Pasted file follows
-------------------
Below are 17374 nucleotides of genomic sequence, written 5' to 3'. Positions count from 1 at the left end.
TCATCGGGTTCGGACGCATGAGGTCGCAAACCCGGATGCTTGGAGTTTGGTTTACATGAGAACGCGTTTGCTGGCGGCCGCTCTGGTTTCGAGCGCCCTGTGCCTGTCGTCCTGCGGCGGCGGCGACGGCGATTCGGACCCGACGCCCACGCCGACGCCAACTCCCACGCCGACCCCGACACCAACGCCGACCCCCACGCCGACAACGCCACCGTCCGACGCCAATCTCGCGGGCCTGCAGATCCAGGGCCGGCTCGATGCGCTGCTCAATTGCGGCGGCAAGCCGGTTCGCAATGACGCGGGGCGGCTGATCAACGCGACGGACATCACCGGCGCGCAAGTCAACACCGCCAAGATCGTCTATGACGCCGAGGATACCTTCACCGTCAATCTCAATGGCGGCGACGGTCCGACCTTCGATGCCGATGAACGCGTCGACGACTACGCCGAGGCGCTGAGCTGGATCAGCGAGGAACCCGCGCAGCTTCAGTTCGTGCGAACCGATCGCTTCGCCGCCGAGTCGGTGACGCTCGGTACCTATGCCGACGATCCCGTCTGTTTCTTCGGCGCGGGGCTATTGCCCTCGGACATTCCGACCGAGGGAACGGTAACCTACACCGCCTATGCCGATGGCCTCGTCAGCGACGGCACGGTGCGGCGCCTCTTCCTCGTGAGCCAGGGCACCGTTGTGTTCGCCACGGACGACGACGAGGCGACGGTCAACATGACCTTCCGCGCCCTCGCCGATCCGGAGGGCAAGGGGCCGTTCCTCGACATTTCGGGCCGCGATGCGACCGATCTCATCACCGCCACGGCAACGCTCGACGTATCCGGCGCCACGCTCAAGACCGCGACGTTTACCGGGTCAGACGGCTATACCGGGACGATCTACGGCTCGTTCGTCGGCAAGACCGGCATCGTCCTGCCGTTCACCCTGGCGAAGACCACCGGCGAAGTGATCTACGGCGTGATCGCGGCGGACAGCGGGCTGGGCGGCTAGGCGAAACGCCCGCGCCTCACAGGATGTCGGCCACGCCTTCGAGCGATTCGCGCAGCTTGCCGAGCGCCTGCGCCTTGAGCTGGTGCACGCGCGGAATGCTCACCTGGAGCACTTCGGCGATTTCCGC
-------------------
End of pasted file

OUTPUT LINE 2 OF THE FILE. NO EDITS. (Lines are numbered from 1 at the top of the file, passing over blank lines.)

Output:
TCATCGGGTTCGGACGCATGAGGTCGCAAACCCGGATGCTTGGAGTTTGGTTTACATGAGAACGCGTTTGCTGGCGGCCGCTCTGGTTTCGAGCGCCCTGTGCCTGTCGTCCTGCGGCGGCGGCGACGGCGATTCGGACCCGACGCCCACGCCGACGCCAACTCCCACGCCGACCCCGACACCAACGCCGACCCCCACGCCGACAACGCCACCGTCCGACGCCAATCTCGCGGGCCTGCAGATCCAGGGCCGGCTCGATGCGCTGCTCAATTGCGGCGGCAAGCCGGTTCGCAATGACGCGGGGCGGCTGATCAACGCGACGGACATCACCGGCGCGCAAGTCAACACCGCCAAGATCGTCTATGACGCCGAGGATACCTTCACCGTCAATCTCAATGGCGGCGACGGTCCGACCTTCGATGCCGATGAACGCGTCGACGACTACGCCGAGGCGCTGAGCTGGATCAGCGAGGAACCCGCGCAGCTTCAGTTCGTGCGAACCGATCGCTTCGCCGCCGAGTCGGTGACGCTCGGTACCTATGCCGACGATCCCGTCTGTTTCTTCGGCGCGGGGCTATTGCCCTCGGACATTCCGACCGAGGGAACGGTAACCTACACCGCCTATGCCGATGGCCTCGTCAGCGACGGCACGGTGCGGCGCCTCTTCCTCGTGAGCCAGGGCACCGTTGTGTTCGCCACGGACGACGACGAGGCGACGGTCAACATGACCTTCCGCGCCCTCGCCGATCCGGAGGGCAAGGGGCCGTTCCTCGACATTTCGGGCCGCGATGCGACCGATCTCATCACCGCCACGGCAACGCTCGACGTATCCGGCGCCACGCTCAAGACCGCGACGTTTACCGGGTCAGACGGCTATACCGGGACGATCTACGGCTCGTTCGTCGGCAAGACCGGCATCGTCCTGCCGTTCACCCTGGCGAAGACCACCGGCGAAGTGATCTACGGCGTGATCGCGGCGGACAGCGGGCTGGGCGGCTAGGCGAAACGCCCGCGCCTCACAGGATGTCGGCCACGCCTTCGAGCGATTCGCGCAGCTTGCCGAGCGCCTGCGCCTTGAGCTGGTGCACGCGCGGAATGCTCACCTGGAGCACTTCGGCGATTTCCGC